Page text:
By Vasilis Papoutsis, Contributing Editor
The Greek Island of Chios is a rather prosperous place with families that have been successful in the shipping business for generations and do not need to depend entirely on tourism like most of the Greek islands. But in recent years that has changed as the island has become the frontline of the refugee crisis. Most of the refugees who arrived in Chios were considering it as a stopover before they reached the mainland on their way to more prosperous European countries. Instead, the island has become a sort of a permanent halfway house where refugees have been halted to reach the mainland and the rest of the EU. And with the Greek government still suffering from the effects of the financial crisis and with limited funds to assist the refugees, the bulk of the help comes from philanthropic organizations who have stepped up to fill the void. One of those organizations is METAdrasi that was founded in 2010 with the aim to facilitate the reception and integration of refugees, migrants and especially unaccompanied children who arrive in Greece. With a network of trained social workers and interpreters, METAdrasi has become active throughout Greece escorting refugee children from detention centers to proper accommodation facilities, while offering basic educational skills to the kids along with cultural enrichment.
The Greek America Foundation (GAF) through its Service Learning Program has championed volunteerism for North American youth in Greece. This year they have partnered with METAdrasi and have sent 15 Greek American young people to volunteer in the island of Chios. The Service Learning Program aims to recruit 18 to 25-year-old volunteers, whose qualifications according to Greek America Foundation Manager Darden Livesay are “able to handle quickly changing environments and effectively communicate with people from varied cultural backgrounds. For this particular program, we were looking for young people who would be comfortable working with children and perhaps have prior working experience with children. We aim this to be a transformative experience for the volunteers by instilling in them the importance of volunteerism and service and for them to experience firsthand the feeling of a smile from someone they serve and support” he told the HNA. Volunteer participation is made possible by the generosity of the Greek American community.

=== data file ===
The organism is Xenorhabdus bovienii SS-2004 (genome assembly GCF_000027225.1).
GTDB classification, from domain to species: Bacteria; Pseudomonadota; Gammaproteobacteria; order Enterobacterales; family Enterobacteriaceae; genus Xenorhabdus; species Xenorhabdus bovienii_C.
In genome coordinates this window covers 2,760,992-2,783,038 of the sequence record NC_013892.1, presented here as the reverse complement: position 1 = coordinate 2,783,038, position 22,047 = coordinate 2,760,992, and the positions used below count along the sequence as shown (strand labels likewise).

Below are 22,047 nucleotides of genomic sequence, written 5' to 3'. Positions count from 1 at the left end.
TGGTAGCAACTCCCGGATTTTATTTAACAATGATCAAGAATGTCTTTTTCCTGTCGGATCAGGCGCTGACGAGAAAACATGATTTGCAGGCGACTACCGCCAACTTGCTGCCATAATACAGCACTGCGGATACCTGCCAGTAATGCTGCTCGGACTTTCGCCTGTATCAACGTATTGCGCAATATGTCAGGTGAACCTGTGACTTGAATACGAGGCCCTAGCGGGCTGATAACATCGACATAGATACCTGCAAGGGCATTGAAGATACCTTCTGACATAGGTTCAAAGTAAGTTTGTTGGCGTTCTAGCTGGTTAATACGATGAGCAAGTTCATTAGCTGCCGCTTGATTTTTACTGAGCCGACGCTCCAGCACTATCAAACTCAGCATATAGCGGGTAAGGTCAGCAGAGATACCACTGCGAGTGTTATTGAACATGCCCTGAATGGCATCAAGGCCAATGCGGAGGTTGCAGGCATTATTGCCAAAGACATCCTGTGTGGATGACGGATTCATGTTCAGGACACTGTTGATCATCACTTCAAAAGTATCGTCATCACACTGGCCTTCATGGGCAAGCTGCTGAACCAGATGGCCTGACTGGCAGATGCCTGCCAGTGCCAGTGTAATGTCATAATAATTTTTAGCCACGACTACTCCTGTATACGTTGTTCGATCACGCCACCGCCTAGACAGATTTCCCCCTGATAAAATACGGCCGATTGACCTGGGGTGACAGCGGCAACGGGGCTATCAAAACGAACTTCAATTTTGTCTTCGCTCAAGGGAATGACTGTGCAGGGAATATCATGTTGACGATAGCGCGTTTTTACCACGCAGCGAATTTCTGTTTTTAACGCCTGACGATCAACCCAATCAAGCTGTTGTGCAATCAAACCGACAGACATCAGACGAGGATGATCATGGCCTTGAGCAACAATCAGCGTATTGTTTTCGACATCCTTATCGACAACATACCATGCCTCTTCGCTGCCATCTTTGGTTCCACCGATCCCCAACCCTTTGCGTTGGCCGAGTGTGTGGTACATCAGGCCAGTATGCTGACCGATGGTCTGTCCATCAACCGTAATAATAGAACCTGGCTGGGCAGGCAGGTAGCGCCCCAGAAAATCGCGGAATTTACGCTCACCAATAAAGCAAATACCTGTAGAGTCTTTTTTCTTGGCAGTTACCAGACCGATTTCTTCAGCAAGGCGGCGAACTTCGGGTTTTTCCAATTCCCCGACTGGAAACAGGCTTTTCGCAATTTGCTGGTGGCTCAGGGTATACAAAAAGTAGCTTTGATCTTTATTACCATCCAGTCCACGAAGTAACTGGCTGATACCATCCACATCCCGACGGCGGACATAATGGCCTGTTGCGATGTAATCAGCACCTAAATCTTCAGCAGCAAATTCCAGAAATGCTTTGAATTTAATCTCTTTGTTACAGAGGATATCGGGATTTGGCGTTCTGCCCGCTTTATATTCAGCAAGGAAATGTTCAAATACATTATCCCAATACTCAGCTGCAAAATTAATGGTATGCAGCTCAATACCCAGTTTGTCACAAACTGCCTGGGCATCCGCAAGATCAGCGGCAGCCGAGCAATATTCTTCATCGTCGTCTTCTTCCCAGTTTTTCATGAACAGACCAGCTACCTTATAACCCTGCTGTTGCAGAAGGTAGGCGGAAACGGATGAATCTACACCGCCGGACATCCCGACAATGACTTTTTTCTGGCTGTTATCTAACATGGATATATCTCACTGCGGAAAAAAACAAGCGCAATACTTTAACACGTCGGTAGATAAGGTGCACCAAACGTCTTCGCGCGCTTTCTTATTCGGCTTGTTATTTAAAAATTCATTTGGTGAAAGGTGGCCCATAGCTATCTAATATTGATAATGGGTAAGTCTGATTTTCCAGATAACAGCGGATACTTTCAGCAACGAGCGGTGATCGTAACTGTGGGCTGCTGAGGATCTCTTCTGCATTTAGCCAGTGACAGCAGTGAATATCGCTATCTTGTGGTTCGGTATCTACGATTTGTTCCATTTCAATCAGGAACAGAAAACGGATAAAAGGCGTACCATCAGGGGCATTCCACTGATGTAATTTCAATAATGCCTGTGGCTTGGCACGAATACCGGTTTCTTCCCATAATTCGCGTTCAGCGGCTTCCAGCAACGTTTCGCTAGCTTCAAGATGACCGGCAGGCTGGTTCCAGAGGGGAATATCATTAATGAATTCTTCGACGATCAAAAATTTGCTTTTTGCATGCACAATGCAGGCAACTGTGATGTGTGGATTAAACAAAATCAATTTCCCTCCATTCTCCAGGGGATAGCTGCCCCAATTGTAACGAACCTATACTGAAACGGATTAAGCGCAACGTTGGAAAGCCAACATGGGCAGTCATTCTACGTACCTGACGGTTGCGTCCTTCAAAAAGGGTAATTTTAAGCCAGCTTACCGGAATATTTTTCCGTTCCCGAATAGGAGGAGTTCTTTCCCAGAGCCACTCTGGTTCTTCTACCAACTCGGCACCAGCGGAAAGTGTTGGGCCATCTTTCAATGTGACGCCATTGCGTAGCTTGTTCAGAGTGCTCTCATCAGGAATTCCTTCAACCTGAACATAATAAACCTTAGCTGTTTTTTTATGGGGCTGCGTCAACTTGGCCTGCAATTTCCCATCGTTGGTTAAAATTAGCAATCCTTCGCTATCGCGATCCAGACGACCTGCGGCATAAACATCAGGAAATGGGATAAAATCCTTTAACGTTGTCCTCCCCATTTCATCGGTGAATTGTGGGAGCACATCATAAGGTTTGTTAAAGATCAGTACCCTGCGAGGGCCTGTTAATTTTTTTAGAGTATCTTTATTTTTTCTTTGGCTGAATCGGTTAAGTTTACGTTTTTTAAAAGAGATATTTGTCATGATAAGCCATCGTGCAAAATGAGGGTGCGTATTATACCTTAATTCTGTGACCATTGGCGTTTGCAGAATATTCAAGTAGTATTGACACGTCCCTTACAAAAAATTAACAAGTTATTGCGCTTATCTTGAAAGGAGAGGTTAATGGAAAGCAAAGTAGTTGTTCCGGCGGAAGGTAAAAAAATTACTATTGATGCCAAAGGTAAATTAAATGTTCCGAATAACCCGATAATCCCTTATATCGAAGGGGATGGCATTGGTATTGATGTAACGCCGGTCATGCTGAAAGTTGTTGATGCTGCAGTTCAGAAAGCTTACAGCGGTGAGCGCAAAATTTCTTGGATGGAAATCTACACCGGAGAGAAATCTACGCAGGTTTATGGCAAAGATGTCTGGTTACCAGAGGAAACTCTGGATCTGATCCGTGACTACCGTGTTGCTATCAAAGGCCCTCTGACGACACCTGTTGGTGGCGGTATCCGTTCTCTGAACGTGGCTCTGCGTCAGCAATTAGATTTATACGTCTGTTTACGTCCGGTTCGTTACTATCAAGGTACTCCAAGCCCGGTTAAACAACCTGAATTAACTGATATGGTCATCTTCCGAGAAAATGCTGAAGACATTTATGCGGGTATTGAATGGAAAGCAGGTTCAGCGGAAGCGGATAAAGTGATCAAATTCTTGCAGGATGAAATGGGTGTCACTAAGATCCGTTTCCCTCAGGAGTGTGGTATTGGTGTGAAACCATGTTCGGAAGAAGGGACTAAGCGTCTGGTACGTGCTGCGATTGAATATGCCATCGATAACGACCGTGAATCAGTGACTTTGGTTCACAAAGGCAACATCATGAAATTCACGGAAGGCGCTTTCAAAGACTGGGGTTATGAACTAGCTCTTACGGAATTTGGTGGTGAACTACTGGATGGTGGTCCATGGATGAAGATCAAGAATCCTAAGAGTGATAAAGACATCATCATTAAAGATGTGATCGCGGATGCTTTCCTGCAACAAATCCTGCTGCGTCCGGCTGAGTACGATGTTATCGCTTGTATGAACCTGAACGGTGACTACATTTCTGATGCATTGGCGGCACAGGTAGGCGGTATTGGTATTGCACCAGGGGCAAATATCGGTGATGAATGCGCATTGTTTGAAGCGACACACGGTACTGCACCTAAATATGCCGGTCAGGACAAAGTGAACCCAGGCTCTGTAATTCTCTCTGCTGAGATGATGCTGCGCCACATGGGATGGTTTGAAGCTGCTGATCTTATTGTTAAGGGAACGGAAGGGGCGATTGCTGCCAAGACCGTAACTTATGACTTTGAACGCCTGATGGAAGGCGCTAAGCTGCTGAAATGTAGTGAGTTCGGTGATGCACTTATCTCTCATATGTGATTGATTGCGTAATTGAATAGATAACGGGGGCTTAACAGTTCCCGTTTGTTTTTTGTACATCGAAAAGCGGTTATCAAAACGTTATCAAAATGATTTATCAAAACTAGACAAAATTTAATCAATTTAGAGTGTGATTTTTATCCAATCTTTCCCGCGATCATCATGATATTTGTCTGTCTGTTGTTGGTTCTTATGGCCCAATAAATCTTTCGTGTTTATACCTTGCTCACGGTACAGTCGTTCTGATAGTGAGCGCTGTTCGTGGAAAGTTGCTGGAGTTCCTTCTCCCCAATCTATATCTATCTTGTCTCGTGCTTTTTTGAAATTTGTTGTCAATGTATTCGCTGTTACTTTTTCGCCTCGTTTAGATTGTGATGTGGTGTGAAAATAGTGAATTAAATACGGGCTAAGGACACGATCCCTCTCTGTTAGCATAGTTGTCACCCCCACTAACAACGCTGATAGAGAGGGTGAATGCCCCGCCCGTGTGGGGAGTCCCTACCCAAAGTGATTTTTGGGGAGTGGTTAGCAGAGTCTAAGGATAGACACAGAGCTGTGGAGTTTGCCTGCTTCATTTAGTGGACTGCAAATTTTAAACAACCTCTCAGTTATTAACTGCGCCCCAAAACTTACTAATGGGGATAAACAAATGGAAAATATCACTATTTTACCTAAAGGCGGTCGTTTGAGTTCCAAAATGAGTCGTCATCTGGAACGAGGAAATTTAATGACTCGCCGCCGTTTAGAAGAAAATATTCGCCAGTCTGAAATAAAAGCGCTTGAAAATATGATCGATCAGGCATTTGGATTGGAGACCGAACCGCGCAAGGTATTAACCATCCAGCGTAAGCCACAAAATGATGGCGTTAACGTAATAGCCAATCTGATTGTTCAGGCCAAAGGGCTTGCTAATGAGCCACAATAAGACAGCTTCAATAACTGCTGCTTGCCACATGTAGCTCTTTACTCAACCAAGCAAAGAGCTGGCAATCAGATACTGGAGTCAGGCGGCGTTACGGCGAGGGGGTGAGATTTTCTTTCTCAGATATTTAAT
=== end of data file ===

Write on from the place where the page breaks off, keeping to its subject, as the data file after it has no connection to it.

The generous donation from George and Kristin Strompolos supported four scholarships for the summer 2019 Service Learning program. One of the Strompolos’s philanthropic goals is to offer instruction in music and the arts to disenfranchised youth and the Service Learning program incorporates music and art therapy to refugee children. Young volunteers also accompany the kids to the beach to play summer sports and have fun under the bright sun.
Gregory C. Pappas created the Greek America Foundation with a firm mission to emphasize ideals like philanthropy and the pursuit of excellence and innovation. Pappas’ mission statement was inspired by Pericles’ quote that says “what we leave behind isn’t etched on the side of a building, but what is woven into the lives of others.” Pappas says that every single event the foundation hosts has this core component as a basis. “If it isn’t going to be impactful on people we won’t do it.” And what the Service Learning Program and its volunteers are accomplishing in the island of Chios this summer surely has a huge impact in the lives of the much suffering refugee kids.
Photo Caption: GAF Volunteers Colin McCormick (pictured third to left), Hayden Mann (pictured second to right) and Andreas Papoutsis (pictured on the far right)